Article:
Another culture which is quite well known for an empanada type pastry is India, and a well known one is  called a Samosa, and moreover, there is another one, filled with cheese, called Paneer however,  Could be the Portuguese as they are quite astute with their baking rituals and had travelled to Goa, India and the East Indies --- and thus, other parts of Asia. China´s Dim Sim though not a pastry, is a dumpling filled with stuffings and what they call Chinese Bread, also is sort of on this " dough " creation  with fillings. Globalisation.  

 

Margcata.   


Edited by margcata - 12/2/11 at 4:04am
post #3 of 7

In shape they resemble some versions of Cornish pasties - but they  are traditionally filled with beef, onion, potato and Swede (rutabaga). Cornish miners exported their dish to various South American countries where they mined and in the USA, too (I think Michigan and other areas), and the fillings changed to reflect the differing cuisines in the countries.

 

 

post #4 of 7

 

Filled pastries had derived from India and Central Asia in the 10th century, thus, Marco Polo ( 1250 ), The Portuguese via Vasco di Gama and the Spaniards, especially the Galicians  brought them over to Argentina and Central America ... Globalisation. Since Finland borders Russia on the east, and they have a potato filled pastry called Perogins, they are literally known world wide --- each country adopting their own style of dough and products to fill the pastries. British Guyana, South America could certainly had been an influence in reference to Cornish Pasties.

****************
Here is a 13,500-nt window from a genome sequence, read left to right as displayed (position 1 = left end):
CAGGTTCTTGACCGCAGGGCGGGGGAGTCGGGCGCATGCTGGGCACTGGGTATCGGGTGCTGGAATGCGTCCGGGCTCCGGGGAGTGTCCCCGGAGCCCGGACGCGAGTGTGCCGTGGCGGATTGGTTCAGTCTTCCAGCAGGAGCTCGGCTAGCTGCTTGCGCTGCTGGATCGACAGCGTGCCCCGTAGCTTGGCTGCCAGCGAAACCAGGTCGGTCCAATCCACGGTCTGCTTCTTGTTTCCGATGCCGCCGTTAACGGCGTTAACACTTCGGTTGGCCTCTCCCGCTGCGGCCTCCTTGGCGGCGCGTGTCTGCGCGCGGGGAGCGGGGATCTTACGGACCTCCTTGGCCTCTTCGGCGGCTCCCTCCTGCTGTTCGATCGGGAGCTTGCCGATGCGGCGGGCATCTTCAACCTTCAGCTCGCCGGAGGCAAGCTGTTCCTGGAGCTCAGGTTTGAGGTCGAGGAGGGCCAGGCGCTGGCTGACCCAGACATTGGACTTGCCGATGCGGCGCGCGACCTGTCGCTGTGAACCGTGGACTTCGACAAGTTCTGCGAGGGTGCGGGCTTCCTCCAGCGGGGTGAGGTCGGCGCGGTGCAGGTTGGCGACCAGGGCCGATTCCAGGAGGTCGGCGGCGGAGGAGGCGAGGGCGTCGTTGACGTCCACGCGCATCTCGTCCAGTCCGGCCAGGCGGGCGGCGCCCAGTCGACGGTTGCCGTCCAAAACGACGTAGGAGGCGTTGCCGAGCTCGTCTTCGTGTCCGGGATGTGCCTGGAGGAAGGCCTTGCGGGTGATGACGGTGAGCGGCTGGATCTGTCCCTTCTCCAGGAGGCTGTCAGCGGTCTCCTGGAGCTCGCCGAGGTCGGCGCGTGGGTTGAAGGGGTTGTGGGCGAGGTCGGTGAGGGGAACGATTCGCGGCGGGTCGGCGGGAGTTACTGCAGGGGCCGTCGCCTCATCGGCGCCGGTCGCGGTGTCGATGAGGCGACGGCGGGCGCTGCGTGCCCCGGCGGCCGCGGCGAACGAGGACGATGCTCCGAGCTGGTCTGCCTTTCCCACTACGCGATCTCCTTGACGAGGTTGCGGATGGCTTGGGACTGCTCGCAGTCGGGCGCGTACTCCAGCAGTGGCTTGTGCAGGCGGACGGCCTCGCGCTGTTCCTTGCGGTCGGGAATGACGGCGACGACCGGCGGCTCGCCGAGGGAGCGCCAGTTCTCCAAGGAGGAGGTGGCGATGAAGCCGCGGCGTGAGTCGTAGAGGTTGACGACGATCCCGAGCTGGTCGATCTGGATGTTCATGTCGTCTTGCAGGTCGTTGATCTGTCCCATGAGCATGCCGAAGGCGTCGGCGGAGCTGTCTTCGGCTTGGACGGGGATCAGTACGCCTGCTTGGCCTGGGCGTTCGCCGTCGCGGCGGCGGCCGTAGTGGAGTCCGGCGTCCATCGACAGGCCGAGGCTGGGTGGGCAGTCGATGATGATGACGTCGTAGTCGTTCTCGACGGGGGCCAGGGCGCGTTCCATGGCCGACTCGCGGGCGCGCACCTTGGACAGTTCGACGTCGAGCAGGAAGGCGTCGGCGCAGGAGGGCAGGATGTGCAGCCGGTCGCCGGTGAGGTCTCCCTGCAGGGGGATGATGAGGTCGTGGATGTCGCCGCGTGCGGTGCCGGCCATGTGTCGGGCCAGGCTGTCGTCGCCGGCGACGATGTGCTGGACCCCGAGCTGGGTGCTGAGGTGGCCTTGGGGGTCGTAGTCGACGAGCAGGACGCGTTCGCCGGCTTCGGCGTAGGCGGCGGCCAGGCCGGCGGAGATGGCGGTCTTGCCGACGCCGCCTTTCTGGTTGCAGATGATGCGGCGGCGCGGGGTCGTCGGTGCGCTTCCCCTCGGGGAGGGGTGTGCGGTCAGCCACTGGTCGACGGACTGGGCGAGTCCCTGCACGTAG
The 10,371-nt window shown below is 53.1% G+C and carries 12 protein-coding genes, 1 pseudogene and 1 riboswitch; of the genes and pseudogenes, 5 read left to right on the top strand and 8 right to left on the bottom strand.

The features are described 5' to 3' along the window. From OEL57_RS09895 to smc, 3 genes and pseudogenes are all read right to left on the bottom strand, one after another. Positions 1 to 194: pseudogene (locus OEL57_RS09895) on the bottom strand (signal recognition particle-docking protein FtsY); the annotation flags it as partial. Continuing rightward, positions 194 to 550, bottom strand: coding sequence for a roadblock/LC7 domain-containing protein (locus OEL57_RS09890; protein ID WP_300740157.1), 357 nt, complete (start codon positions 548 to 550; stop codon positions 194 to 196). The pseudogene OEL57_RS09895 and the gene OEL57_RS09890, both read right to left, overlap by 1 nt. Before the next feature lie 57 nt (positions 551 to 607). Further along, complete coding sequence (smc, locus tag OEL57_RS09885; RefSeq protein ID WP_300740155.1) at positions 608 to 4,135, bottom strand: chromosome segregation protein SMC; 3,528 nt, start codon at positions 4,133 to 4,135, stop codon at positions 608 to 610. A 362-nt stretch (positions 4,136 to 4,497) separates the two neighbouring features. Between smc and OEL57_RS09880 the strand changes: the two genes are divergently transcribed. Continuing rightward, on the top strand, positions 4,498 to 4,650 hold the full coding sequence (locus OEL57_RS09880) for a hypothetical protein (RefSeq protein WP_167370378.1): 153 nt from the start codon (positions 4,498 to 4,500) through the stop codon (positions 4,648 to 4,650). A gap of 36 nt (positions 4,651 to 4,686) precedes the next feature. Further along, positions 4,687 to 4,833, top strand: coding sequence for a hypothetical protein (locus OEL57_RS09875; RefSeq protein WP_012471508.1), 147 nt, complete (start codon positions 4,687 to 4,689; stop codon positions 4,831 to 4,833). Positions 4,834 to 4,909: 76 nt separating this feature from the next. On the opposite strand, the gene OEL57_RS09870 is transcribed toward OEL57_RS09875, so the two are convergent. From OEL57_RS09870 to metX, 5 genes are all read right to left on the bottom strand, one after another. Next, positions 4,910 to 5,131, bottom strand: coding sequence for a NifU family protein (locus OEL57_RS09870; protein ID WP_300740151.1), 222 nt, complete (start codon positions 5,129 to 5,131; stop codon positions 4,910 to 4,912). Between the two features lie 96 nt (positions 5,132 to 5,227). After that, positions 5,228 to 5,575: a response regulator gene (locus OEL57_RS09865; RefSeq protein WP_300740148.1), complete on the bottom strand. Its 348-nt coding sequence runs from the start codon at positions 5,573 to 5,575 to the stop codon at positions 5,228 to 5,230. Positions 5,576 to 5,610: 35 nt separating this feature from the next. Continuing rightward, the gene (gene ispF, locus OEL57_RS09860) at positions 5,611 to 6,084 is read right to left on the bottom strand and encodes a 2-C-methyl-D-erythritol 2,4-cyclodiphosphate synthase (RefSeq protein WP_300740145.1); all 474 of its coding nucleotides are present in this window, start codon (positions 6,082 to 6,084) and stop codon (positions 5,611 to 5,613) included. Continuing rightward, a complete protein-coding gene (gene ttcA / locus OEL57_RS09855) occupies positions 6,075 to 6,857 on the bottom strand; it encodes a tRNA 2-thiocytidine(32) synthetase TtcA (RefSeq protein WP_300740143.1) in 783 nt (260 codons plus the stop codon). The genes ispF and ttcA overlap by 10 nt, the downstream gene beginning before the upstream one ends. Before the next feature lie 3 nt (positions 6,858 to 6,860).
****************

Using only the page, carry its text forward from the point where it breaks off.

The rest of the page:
Edited by margcata - 12/3/11 at 5:07am
post #5 of 7

I think trying to trace the origins of filled pastries makes as much sense as tracing the origins of bread.  People had grain, ground it, mixed with water and baked it.  Probably it was done all over the world at the same time.  Same with filled pastries.  We don't need to trace them to china, i'm sure they were everywhere. 

Even the marco polo story of pasta being brought by him to italy is clearly false, since there is a recipe (written) for pasta in a medieval cookbook that pre-dates Marco Polo.  What did we expect - some people kneaded flour and water and baked it, others tossed it in boiling water! 

 

It's interesting, fts, that this resembles a rice pie made in the area near Lucca where my parents come from - the filling is almost the same, the crust slightly different, and the form was more of an open-faced pie.  But i bet it tastes similar. 

"Siduri said, 'Gilgamesh, where are you roaming? You will never find the eternal life that you seek...Savour your food, make each of your days a delight, ... let music and dancing fill your house, love the child who holds you by the hand and give your wife pleasure in your embrace.'"
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"Siduri said, 'Gilgamesh, where are you roaming? You will never find the eternal life that you seek...Savour your food, make each of your days a delight, ... let music and dancing fill your house, love the child who holds you by the hand and give your wife pleasure in your embrace.'"
Reply
post #6 of 7

You are right, Siduri.  Mind you, I would find it EXTREMELY hard to believe that Cornish housewives were influenced by south America, considering how long pasties have been eaten, to almost the same recipe.....! 

post #7 of 7

 

Egypt is key historic culture in ref to proven evidence, that empanadas or pastry filled patties or pies stuffed with veg. and meat or game etcetra, and then the Greeks and Romans, thus, Spain bringing to Las Americas and the Romans probably through Europe ...